Is 'Cruelty-Free Knitting' the Future of Crafting?

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(Photos courtesy Janet Avila/String Theory)

For many discerning knitters, acrylic yarn just doesn’t measure up to the look and feel of more costly natural fibers. But some, like C.J. Arabia of Los Angeles, go a step further.

They don’t just care about what their yarn is made of; they want to know how the animal was treated.

“They don’t need a lot,” says Arabia, a Los Angeles resident who grew up on a farm and is passionate about ethical treatment the sheep that produce her yarn. “Just some space and some food and to not be tortured. I do love working with that stuff when I can afford it and I’m always happy to pay when it is available.”

The “ethical knitting” movement encompasses a variety of environmental concerns as well. One store owner aims to make wise choices with all of the products she stocks.

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Janet Avila, owner of String Theory Yarn Company in Glen Ellyn, Ill., focuses her store broadly on “yarns that make the world a better place.”

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“It can be anything from just being a natural fiber. It might be supporting hand-painted yarn because it’s supporting artists — or usually women — who do those things and so are women entrepreneurs,” Avila said. “My approach basically is to support the things that I think there should be more of in the world. I think when you buy something you’re making a statement. As a store owner, I can spend my money on things that I think are good for the world.”

Among them are socially responsible yarn, which supports women’s cooperatives; a yarn that provides educational opportunities in the countries where they are produced; environmentally friendly yarns where the sheep and mill are in the United States so the create a smaller carbon footprint; organic yarn, where sheep are raised organically and dye is produced without harsh chemicals; and local dyers who hand color wool and cotton.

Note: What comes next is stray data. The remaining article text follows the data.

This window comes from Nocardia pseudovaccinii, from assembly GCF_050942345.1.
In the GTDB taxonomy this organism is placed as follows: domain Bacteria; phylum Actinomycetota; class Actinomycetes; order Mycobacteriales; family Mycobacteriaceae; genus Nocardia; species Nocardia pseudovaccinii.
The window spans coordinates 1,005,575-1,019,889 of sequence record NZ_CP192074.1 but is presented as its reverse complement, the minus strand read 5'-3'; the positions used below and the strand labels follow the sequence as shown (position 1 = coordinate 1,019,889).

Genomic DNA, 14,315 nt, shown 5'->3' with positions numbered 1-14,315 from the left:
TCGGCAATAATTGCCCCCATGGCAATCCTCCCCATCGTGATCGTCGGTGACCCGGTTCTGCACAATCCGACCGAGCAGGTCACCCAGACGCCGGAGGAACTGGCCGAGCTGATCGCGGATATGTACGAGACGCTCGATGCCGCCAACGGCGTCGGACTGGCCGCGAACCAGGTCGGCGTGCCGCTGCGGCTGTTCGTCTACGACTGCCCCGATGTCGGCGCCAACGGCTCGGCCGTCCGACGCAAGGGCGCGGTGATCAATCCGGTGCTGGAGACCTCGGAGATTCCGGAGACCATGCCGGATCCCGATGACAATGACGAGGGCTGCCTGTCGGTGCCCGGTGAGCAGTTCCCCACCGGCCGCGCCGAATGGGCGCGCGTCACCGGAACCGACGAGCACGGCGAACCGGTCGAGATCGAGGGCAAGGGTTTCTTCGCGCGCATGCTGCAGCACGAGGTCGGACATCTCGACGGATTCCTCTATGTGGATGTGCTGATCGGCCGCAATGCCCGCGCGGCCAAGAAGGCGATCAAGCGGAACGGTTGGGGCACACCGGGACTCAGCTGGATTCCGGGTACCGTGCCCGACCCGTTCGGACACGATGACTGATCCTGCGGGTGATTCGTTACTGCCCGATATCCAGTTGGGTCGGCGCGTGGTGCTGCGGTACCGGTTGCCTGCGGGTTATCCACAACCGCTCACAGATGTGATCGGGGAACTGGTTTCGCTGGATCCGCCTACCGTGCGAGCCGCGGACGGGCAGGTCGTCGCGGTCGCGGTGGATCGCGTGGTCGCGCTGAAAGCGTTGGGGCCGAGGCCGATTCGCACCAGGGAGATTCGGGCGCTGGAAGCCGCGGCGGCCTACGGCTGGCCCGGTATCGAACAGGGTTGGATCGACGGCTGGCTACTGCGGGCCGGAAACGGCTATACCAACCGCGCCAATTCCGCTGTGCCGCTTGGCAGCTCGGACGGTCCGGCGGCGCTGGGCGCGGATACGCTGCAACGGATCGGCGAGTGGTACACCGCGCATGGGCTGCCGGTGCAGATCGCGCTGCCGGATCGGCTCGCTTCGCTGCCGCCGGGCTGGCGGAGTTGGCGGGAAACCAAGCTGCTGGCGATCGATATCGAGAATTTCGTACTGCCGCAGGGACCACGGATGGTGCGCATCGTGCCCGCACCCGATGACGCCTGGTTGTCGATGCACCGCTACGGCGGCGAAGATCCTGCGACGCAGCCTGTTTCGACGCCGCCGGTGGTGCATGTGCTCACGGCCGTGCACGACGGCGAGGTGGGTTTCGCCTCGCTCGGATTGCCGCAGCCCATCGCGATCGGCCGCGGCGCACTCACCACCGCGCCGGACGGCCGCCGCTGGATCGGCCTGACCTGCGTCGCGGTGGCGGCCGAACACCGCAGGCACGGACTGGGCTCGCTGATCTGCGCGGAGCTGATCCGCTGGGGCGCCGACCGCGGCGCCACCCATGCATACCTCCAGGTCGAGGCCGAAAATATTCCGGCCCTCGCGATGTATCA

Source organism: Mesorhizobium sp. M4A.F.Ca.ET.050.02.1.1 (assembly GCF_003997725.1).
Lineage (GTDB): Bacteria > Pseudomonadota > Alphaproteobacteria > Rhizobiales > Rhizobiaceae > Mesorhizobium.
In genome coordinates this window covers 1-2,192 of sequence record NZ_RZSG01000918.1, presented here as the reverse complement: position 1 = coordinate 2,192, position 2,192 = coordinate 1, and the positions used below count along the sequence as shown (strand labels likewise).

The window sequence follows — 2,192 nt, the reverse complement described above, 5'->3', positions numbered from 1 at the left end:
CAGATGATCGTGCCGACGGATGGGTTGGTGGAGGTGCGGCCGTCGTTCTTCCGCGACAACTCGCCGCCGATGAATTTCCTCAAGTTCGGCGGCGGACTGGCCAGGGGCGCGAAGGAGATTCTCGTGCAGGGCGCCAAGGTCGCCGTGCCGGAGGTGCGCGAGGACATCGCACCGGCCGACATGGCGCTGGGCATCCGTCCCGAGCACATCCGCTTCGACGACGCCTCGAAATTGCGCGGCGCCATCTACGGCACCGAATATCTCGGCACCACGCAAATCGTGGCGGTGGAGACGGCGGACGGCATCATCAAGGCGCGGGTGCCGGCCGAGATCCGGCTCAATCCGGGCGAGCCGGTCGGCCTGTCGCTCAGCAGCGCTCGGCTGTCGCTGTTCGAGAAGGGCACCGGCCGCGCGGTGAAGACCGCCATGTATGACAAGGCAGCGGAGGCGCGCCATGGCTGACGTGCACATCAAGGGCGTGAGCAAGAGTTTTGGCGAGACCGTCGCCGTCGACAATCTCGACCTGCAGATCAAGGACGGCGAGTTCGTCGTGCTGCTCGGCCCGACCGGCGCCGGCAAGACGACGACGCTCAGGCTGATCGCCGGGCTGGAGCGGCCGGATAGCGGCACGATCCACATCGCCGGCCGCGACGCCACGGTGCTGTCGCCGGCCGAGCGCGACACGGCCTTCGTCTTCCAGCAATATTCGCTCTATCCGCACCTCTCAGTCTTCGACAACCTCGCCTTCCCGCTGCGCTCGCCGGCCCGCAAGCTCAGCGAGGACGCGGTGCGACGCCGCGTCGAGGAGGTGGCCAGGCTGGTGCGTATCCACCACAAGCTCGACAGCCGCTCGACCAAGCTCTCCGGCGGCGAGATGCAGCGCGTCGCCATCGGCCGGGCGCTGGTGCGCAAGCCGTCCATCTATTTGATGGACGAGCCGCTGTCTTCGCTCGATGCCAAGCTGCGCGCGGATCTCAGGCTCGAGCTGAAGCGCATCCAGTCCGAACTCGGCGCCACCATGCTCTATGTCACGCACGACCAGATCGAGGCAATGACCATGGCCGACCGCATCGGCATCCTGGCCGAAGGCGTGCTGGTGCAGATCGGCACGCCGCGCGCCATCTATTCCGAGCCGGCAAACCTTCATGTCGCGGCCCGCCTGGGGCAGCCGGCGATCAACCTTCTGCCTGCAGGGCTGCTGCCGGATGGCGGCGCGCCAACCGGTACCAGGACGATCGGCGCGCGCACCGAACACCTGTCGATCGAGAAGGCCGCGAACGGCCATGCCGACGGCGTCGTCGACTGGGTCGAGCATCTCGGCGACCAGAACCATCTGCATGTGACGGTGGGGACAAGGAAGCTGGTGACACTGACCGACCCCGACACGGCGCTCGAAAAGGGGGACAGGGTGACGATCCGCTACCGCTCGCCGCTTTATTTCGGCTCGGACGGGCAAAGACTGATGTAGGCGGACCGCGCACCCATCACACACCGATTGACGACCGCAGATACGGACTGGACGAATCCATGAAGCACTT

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 “Most yarn could fill a passport — maybe it’s from Australia, shipped to China then the United States and then back and then over. It’s incredible,” she said. “But the sheep that are raised in the United States certainly I can vouch for.” 

Manufacturers she suggests include Dream in Color, Imperial Stock Ranch, Mountain Meadows, Peace Fleece, Classic Elite and Rowan.

Similarly, Sylvie Gagne, co-owner of Lettuce Knit in Toronto, carries yarn from a farm in Ontario. “I’ve been there,” she said. “I know how they treat the animals.”

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“It’s the same thing as ethical meat,” Gagne explained. She avoids products from companies that manufacture items in China because of concerns of animal cruelty there that have been reported over the years. Some of the large producers in places like Peru and Bolivia are open to having visitors who can meet the employees and see that they are happy and being paid fairly.

 The product is more expensive – some skeins can go as high as $70, Gagne said. “The belly of the animal is brushed to get the optimal fiber.”

 Of course, not all knitters have a preference for such products. Pearl Chin, who has owned Knitty City in Manhattan for nine years, said, “In the past, I tried to stock yarns that were ecologically good for the environment. It hasn’t played out that well.”

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Her customers were not interested in the muted colors that natural dye creates. “For my customers, the preference is for more intense, more vivid colors,” she said. “At the end of two months it was still there. I couldn’t sell it … we’re in New York City, it’s a different environment.”

But for crafters like Arabia, nothing is better. “We knit because it’s therapeutic and it feels good,” she said. “Knitting with these natural fibers from animals even feels better, so it’s just a win-win-win-win. The more natural you can get, it just feels good inside and outside. It feels good in your fingers and it feels good in your soul.”

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